Saturday, 27 December 2008

Vale Ernest(ine)

You remember the night she arrived? You know... the night that I had to use the Whiz?

That night I called her Ernest, but suspected she might be an Ernest(ine), and Ernest(ine) she has remained. Till now.

It is my sad duty to inform you that Ernest(ine) is no more. She is an ex-spider. She has shuffled off this mortal coil and - oops, sorry, Monty Python almost intervened there....

Ernest(ine), as I said, is no more. She violated The Rule. I only have one Rule - to steal a term from Star Trek - it's the Prime Directive. The Prime Directive for spiders in Chez Betty is this - stay up high. Sheesh, it's not rocket science!

But poor Ernest(ine) - after a couple of weeks of wandering around the house, partaking of whatever dubious joys there may have been Up High, Ernest(ine), for reasons only known to herself, decided to venture to more low-lying areas... and that, as they say in the classics, was that.

I tried to ignore it when she pushed a few boundaries, and came down to below eye level on my kitchen shelves. Honest, I did. I really hate having to enforce the Prime Directive.

But when she came into my bedroom, crawled lower and lower on the wardrobe door and eventually ran towards me across the carpet and disappeared under my bed.... I'm sorry. It was me or her...

I screamed and ran for the chemical warfare bottle. I felt so bad... I squirted poison in the general under-bed direction, and then ran like mad. I believe that a poisoned spider is a desperate and unpredictable spider. Ernest(ine) lived up to the hypothesis. Every time her poisoned neurons perceived my presence she made a desperate run TOWARDS me - so there was a bizarre spider-dodging dance as I tried to extract my tankbag from my bedroom, so that I could go to work - cunningly blocked by a dying and discombobulated Ernest(ine).

It was horrible, I tell you, horrible!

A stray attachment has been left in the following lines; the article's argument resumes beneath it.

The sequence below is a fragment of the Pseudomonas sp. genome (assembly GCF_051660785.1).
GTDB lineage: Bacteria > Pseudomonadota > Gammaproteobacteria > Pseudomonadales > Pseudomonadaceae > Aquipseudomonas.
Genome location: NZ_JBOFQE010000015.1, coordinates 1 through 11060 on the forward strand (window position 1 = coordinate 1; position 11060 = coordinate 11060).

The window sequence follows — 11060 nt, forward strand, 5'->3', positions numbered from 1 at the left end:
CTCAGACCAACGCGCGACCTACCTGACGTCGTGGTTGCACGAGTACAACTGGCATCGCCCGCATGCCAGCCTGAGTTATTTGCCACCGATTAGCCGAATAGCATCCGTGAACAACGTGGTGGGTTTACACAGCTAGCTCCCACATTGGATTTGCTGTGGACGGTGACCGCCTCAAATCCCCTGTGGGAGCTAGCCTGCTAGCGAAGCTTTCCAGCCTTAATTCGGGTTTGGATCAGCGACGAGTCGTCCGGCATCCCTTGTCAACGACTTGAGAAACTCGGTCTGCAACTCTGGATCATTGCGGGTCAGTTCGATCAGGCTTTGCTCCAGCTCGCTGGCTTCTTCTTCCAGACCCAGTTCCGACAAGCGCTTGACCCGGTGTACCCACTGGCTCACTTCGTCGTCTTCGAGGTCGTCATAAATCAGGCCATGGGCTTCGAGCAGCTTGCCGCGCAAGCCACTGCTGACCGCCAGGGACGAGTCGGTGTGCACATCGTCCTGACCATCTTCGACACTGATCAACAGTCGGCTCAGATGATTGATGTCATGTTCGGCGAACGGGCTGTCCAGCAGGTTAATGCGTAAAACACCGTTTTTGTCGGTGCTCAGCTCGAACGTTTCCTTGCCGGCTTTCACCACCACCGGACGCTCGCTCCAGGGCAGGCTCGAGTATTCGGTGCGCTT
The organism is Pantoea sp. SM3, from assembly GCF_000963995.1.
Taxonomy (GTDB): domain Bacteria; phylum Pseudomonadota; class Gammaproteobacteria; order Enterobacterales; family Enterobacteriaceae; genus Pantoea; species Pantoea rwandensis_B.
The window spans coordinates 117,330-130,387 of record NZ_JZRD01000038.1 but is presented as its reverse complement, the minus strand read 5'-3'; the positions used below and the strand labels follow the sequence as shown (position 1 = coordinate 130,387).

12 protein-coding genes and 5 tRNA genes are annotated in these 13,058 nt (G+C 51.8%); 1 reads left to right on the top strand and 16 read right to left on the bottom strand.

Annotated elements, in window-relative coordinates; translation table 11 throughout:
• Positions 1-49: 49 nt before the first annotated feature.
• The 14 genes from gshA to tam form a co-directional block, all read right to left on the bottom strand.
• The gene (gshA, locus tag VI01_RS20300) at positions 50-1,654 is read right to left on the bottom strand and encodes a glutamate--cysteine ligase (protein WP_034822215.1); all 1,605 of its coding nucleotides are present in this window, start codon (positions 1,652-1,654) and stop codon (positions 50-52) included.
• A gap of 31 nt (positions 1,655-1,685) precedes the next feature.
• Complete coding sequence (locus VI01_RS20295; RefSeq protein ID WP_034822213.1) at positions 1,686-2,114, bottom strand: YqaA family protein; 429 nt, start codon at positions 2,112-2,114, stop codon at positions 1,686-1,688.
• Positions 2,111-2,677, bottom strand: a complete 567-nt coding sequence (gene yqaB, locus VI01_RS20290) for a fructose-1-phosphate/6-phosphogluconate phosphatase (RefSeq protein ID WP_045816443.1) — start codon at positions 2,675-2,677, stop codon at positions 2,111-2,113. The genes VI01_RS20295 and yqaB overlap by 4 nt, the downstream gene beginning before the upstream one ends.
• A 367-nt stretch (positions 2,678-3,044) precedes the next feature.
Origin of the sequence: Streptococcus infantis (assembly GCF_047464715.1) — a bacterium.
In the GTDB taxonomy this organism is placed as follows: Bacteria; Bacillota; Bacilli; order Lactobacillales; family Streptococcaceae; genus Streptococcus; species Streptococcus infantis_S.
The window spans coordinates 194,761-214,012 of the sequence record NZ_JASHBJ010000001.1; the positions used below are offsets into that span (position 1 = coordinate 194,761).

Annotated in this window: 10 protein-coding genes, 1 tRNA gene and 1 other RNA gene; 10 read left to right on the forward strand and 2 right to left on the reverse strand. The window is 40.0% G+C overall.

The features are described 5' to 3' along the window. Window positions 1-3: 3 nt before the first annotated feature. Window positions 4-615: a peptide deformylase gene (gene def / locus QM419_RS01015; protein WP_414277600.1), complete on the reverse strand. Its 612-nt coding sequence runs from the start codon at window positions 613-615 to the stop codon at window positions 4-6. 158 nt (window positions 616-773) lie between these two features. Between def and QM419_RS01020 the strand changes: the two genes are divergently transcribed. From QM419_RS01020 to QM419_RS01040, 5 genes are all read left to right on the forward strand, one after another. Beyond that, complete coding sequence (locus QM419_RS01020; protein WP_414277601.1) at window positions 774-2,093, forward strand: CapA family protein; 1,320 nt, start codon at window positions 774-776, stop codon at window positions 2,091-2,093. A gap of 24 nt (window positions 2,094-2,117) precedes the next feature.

Eventually I grabbed the tankbag and made a run for it.. I paid for my haste when I arrived at work without my security pass and had to explain myself to the smirking security guards.

When I arrived home Ernest(ine) was curled in a noble heap of hairy legs in the midde of my living room floor... and I felt very sad. I also felt too scared to move her, in case she was playing possum... so she lay in state for 2 days before heading to a resting place at the bottom of my new Trash-Pak.

Vale Ernest(ine). I am sad about him/her. Honest. S/he was a good and gutsy spider.

Mobile Madness

A few years ago, my son moved back home and ran up a huge phone bill, calling his friends on their mobile (cell) phones and talking to them for ages. This was a problem because he did it from MY landline. "Awww, Mum, I was out of credit, I won't do it again..."

But he did. Eventually I had a bar put on my phone - it's impossible to call a mobile phone from my landline now - and even though Steve moved out (again) long ago, I didn't bother reversing the bar. I mean, I never call mobile phones from my landline anyway - too expensive!

Baaaaad mistake.

Today I put my mobile phone down somewhere when a violent thunderstorm hit and I ran to check on the chooks next door (another story). When I got back I had a senior moment and couldn't find the wretched thing. The easiest way to find it is to call it from another phone, then run around the house following the ringtone until I locate the phone - right? Simple.

Not so simple. Can't call mobiles from my landline, remember?

Pffft, I am a resourceful woman! I'll call my daughter and ask HER to phone my mobile... Now, where's her number...? Bugger, it's stored on my mobile.